Tender

Tender

Monday, July 29, 2013

Cheryl to Corporate Power: You've Won

(taken in Vaughn, or somewhere like that)

Hey, Corporate Power. You have won the game.

I declare it. No one wants to say it, but we're all sick of this game now. We've been playing forever. You own Boardwalk. You own Park Place. With stacked hotels. You control the corners and you can pay any of our rents easily. We know our next bad turn is going to make us give up Marvin Gardens or worse, the Railroad, before there's any chance of collecting $200 at Go.

I don't want to play anymore. I want to eat a snack, hang out and share some small talk. Take a nap. Enjoy this Sunday Afternoon that's just within reach. That is, was just within reach until somebody pulled out this stupid game and decided we were all going to play.

So I'm saying:

Corporate Power, you win.

If you're going to be assholes about it and keep making us all play along until you are legitimately the only ones standing, I am just not going to sit at the table and swallow my frustration and roll the dice. I don't want to play this game anymore.

Here's what would be fair, since you won. Step away. Take what you need for a comfortable life, and disperse your monopoly money back into the pool, shuffle your properties and hand them out, so the rest of us can have a good time too. Let's salvage what's left of this family gathering on Earth. Why the rush to use up all the stuff and transform it as fast as possible? Why is every deadline an emergency? To pay your hotel bills. So leave the game. Be a good sport and let someone else have a turn. Or at least give them a break on the rent.

I'm not saying to bankrupt yourselves. I'm simply saying to use your wealth and influence to help dismantle the public trading system and build a new system that favours small and mid-sized buisinesses, sustainable practices, and includes maximums and minimums to establish the controls. There's no harm to you in doing it, and maybe you can still save your soul. Or just buy a ranch and raise chickens. Whatever.

You may ask, "You want us to give away our money and then dismantle the economic system we lovingly built on the robot-inspired fallacy of pareto efficiency?" I know it sounds scary, but listen, you'll be okay.

At any given time, there is a "top of the line." The best performing, highest quality, best available technology to solve any given problem. If you are able to afford to always buy the top of the line or custom, for every problem you want to solve that is solvable using money, you are wealthy. If you have enough money aside that you could reasonably be expected to continue living at that level for another 200 years without ever earning another dime, then you have won the game. You can derive no further benefit from earning. Everything else is just wasting the Earth's resources for your own amusement. And that would make you a jerk. Wouldn't you rather be a good guy?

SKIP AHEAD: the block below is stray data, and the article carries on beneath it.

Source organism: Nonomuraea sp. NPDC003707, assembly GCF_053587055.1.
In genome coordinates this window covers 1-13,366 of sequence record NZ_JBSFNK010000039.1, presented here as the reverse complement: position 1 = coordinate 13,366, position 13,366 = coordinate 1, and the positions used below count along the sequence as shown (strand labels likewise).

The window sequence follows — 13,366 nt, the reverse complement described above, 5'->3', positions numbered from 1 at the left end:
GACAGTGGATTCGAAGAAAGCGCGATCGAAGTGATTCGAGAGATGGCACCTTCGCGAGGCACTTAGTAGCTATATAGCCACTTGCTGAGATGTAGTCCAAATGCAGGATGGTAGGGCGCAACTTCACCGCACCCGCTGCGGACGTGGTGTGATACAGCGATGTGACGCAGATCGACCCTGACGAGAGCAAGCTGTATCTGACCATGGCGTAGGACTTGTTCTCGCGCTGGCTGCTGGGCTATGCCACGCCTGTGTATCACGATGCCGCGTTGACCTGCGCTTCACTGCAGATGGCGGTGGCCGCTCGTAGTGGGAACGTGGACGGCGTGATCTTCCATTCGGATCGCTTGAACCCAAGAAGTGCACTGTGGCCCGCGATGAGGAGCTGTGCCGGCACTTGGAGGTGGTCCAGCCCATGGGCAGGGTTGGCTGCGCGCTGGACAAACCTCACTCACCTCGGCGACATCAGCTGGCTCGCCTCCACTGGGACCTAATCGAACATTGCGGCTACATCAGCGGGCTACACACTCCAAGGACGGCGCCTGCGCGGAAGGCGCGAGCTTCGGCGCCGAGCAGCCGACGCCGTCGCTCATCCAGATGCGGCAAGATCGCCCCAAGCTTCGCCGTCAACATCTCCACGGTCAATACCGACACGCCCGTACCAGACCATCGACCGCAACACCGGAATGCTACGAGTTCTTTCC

In your zeal to compete, maybe you didn't notice that we're not having any fun anymore.

For that matter, are you? You seem pretty stressed out.

You owe it to yourself and the rest of us to stop playing, or at least to agree to change the rules so things feel more fair and fun for everyone. You must admit, the current rules favour fake value over real value, and that was never the intention. The intention was innovation to improve the overall quality of life on the planet. We are doing just the opposite, and most of our attention is taken up with your stupid game. So be good sports, back off and play nice, will you?

And yes, people can point to Warren Buffett and Bill Gates - isn't it wonderful what they're doing? Yes, it is. And. And why should they control the majority of the world's resources? Why should they be the ones to decide where resources can best be used to improve the overall quality of life for humanity? Isn't the role of democracy to ensure everyone has some input into how our resources are used? Our governments were foolish, they gave away our resources so they turned the game into a slow-drip of public resources into private hands. They didn't extract enough, and now our resources are running out. Now, we need to rely on private individuals to understand the state of the world and decide whether, how and how quickly to fix what. If they want to. Somehow, that is deemed Not the Role of Government.

I'm glad Mr. Buffett stepped up. It's grand. And.

And most of the Corporate World would have no way to even understand what I'm saying as anything but confused babbling. So I will shout it loud, and maybe someone will shake his head and wonder for a moment.

CORPORATE POWER: YOU HAVE WON THE GAME!

Now, please, can we go for a nice walk in the woods and catch up on how the kids are doing?

Love,
Me.






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